Panton town hall cupola, kitchen debated
PANTON — Seven months after residents at a contentious Panton Town Meeting backed spending money to repair and upgrade Panton Town Hall, much new work has been done, including a new handicap access ramp to the main meeting space and new accessible bathrooms to serve that space.
But two projects residents also backed, a public kitchen in that space and a replacement for the wooden cupola removed seven years ago, remain in limbo.
The selectboard and members of the Town Hall Committee that the board disbanded, but who are still volunteering their time to move town hall work forward, are still working to move those two final projects forward.
But they disagree on a key funding source in what is a continuation of a Town Meeting Day debate. And they are not yet in agreement on how best to replace the cupola.
And on Sept. 20 the selectboard said it would look into an aluminum replacement that members said would be cheaper, lighter, and still attractive, but the former town hall committee chairman is concerned Panton’s $100,000 Cerf Foundation grant to fund a replacement cupola would be at risk with the aluminum option.
Both sides are moving forward on researching the kitchen. Selectboard Chairman Howard Hall said the board wants to make sure it meets all state and federal handicap-accessibility, fire-safety, and wastewater-disposable requirements, and the cost is reasonable.
“We need to get more information from the state fire marshal and understand what we can and can’t do,” Hall said. “That will give us an idea on limitation of funds and how much we need to do and what is actually feasible.”
Hall also wondered how strong the support would be for a kitchen if its price tag rose.
“I would like to know how many people would want to do this,” Hall said.
Hall added he’s not sure how often the kitchen might be used.
“It would be great to have a fabulous kitchen, but if nobody’s using it, it’s not worth having,” Hall said. “Because it is an expensive venture.”
Former Town Hall Committee chairman David Raphael said residents have supported a kitchen in a survey conducted by the planning commission and in a series of town meeting votes.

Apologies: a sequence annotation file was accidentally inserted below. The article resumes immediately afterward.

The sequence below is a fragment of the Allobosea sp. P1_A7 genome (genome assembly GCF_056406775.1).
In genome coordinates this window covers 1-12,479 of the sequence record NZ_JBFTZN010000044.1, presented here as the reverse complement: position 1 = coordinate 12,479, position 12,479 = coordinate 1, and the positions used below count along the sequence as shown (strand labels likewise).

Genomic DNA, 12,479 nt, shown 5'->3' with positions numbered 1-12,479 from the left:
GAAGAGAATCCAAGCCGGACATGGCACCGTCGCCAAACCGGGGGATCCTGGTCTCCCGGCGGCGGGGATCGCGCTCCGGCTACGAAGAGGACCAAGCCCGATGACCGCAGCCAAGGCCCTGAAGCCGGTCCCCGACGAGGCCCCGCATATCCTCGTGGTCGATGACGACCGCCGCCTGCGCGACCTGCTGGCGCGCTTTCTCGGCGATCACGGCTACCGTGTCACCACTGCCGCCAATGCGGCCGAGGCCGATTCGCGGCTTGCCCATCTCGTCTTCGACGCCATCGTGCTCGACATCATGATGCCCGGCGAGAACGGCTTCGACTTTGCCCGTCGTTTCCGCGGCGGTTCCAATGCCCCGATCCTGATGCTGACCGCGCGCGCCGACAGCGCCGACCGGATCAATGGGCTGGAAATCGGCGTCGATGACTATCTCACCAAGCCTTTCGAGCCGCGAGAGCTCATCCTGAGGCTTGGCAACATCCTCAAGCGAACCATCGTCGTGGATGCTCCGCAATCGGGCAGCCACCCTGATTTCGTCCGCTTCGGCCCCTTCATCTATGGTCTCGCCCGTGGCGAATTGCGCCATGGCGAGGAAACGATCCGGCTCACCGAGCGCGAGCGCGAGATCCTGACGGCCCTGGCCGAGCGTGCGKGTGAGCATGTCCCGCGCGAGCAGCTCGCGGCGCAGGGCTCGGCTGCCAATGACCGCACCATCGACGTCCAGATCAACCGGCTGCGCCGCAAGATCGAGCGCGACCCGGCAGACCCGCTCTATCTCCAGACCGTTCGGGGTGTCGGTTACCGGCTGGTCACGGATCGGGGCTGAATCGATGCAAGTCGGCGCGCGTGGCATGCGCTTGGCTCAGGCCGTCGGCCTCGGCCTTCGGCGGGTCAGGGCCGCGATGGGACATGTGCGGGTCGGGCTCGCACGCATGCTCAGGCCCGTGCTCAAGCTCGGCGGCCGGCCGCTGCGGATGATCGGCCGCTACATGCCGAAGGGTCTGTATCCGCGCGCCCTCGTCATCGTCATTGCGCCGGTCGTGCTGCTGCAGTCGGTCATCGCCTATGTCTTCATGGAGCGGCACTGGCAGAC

In March residents voted to add $100,000 from a budget surplus to the Town Hall Restoration Fund to replace town hall’s unusable former handicap access ramp, to renovate the bathrooms, and to “add a service kitchen and gray water storage tank.”
Former committee member John Viskup had amended the motion to include the kitchen and storage tank, and it passed easily.
But the ramp, completed earlier this year, proved to be more costly than expected, and more funding will be needed to install a kitchen.
Raphael and Viskup, a former multi-term selectman, more recently met with the selectboard on Sept. 20.
Raphael said the two “agreed to review the kitchen situation, talk with who we need to talk with in the state with regard to what is permissible and what isn’t permissible without great expense or any additional cost with regard to fire safety purposes, with the notion that we want to have some form of a kitchen that is reasonable, cost-effective.”
As for funding the kitchen and cupola, Raphael and Hall disagreed in interviews with the Independent, re-affirming positions they staked out at March town meeting.
Hall said the selectboard is wary about taxes increasing.
“We have to make sure that we have money in the budget to actually, if we’re going to get a loan, to cover the cost of the loan,” Hall said.
Residents have supported at each of the past two town meetings dedicating to town hall upgrades $23,775 of estimated new tax revenue from Green Mountain Power’s new nearby 5-megawatt solar array. Hall maintains that revenue in the future goes into the general fund to be used at the selectboard’s discretion unless voters again earmark it for the Town Hall Restoration Fund, to which they typically also chip in $20,000 a year.